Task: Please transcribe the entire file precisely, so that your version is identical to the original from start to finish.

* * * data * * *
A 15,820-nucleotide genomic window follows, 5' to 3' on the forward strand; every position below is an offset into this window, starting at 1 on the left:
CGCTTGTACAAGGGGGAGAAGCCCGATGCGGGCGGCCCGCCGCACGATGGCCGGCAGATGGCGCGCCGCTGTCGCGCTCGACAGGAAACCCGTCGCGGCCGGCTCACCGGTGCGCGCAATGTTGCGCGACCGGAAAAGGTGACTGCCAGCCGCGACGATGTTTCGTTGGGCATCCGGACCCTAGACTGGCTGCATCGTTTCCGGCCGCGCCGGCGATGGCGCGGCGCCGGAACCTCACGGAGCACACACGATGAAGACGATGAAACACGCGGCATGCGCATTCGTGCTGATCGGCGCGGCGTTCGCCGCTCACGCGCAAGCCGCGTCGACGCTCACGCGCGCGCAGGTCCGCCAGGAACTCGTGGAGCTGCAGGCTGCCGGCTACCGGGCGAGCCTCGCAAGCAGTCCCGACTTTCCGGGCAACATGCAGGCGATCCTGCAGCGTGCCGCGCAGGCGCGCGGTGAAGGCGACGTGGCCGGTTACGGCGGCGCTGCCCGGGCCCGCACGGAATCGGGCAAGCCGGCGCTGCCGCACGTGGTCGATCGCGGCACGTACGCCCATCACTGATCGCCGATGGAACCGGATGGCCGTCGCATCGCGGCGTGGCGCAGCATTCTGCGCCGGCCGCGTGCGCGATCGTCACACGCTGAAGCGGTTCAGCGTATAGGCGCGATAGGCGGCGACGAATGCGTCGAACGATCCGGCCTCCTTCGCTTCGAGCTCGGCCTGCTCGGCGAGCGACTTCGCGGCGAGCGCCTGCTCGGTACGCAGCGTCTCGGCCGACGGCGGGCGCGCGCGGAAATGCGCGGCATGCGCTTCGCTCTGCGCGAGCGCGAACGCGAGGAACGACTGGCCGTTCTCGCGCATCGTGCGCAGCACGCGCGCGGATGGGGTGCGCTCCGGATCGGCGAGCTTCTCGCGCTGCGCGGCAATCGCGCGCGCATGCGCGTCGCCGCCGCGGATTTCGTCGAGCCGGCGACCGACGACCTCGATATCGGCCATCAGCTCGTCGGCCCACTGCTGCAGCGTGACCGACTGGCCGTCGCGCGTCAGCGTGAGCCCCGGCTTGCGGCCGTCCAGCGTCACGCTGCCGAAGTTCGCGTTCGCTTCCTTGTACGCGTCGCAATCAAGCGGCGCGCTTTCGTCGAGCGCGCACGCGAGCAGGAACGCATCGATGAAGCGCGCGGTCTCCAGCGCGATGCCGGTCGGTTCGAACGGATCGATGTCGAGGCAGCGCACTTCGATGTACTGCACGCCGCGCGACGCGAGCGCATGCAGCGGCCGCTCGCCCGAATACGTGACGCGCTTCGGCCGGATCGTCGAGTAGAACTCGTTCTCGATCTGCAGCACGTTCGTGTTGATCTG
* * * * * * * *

A 15,820-nucleotide genomic window follows, 5' to 3' on the forward strand; every position below is an offset into this window, starting at 1 on the left:
CGCTTGTACAAGGGGGAGAAGCCCGATGCGGGCGGCCCGCCGCACGATGGCCGGCAGATGGCGCGCCGCTGTCGCGCTCGACAGGAAACCCGTCGCGGCCGGCTCACCGGTGCGCGCAATGTTGCGCGACCGGAAAAGGTGACTGCCAGCCGCGACGATGTTTCGTTGGGCATCCGGACCCTAGACTGGCTGCATCGTTTCCGGCCGCGCCGGCGATGGCGCGGCGCCGGAACCTCACGGAGCACACACGATGAAGACGATGAAACACGCGGCATGCGCATTCGTGCTGATCGGCGCGGCGTTCGCCGCTCACGCGCAAGCCGCGTCGACGCTCACGCGCGCGCAGGTCCGCCAGGAACTCGTGGAGCTGCAGGCTGCCGGCTACCGGGCGAGCCTCGCAAGCAGTCCCGACTTTCCGGGCAACATGCAGGCGATCCTGCAGCGTGCCGCGCAGGCGCGCGGTGAAGGCGACGTGGCCGGTTACGGCGGCGCTGCCCGGGCCCGCACGGAATCGGGCAAGCCGGCGCTGCCGCACGTGGTCGATCGCGGCACGTACGCCCATCACTGATCGCCGATGGAACCGGATGGCCGTCGCATCGCGGCGTGGCGCAGCATTCTGCGCCGGCCGCGTGCGCGATCGTCACACGCTGAAGCGGTTCAGCGTATAGGCGCGATAGGCGGCGACGAATGCGTCGAACGATCCGGCCTCCTTCGCTTCGAGCTCGGCCTGCTCGGCGAGCGACTTCGCGGCGAGCGCCTGCTCGGTACGCAGCGTCTCGGCCGACGGCGGGCGCGCGCGGAAATGCGCGGCATGCGCTTCGCTCTGCGCGAGCGCGAACGCGAGGAACGACTGGCCGTTCTCGCGCATCGTGCGCAGCACGCGCGCGGATGGGGTGCGCTCCGGATCGGCGAGCTTCTCGCGCTGCGCGGCAATCGCGCGCGCATGCGCGTCGCCGCCGCGGATTTCGTCGAGCCGGCGACCGACGACCTCGATATCGGCCATCAGCTCGTCGGCCCACTGCTGCAGCGTGACCGACTGGCCGTCGCGCGTCAGCGTGAGCCCCGGCTTGCGGCCGTCCAGCGTCACGCTGCCGAAGTTCGCGTTCGCTTCCTTGTACGCGTCGCAATCAAGCGGCGCGCTTTCGTCGAGCGCGCACGCGAGCAGGAACGCATCGATGAAGCGCGCGGTCTCCAGCGCGATGCCGGTCGGTTCGAACGGATCGATGTCGAGGCAGCGCACTTCGATGTACTGCACGCCGCGCGACGCGAGCGCATGCAGCGGCCGCTCGCCCGAATACGTGACGCGCTTCGGCCGGATCGTCGAGTAGAACTCGTTCTCGATCTGCAGCACGTTCGTGTTGATCTG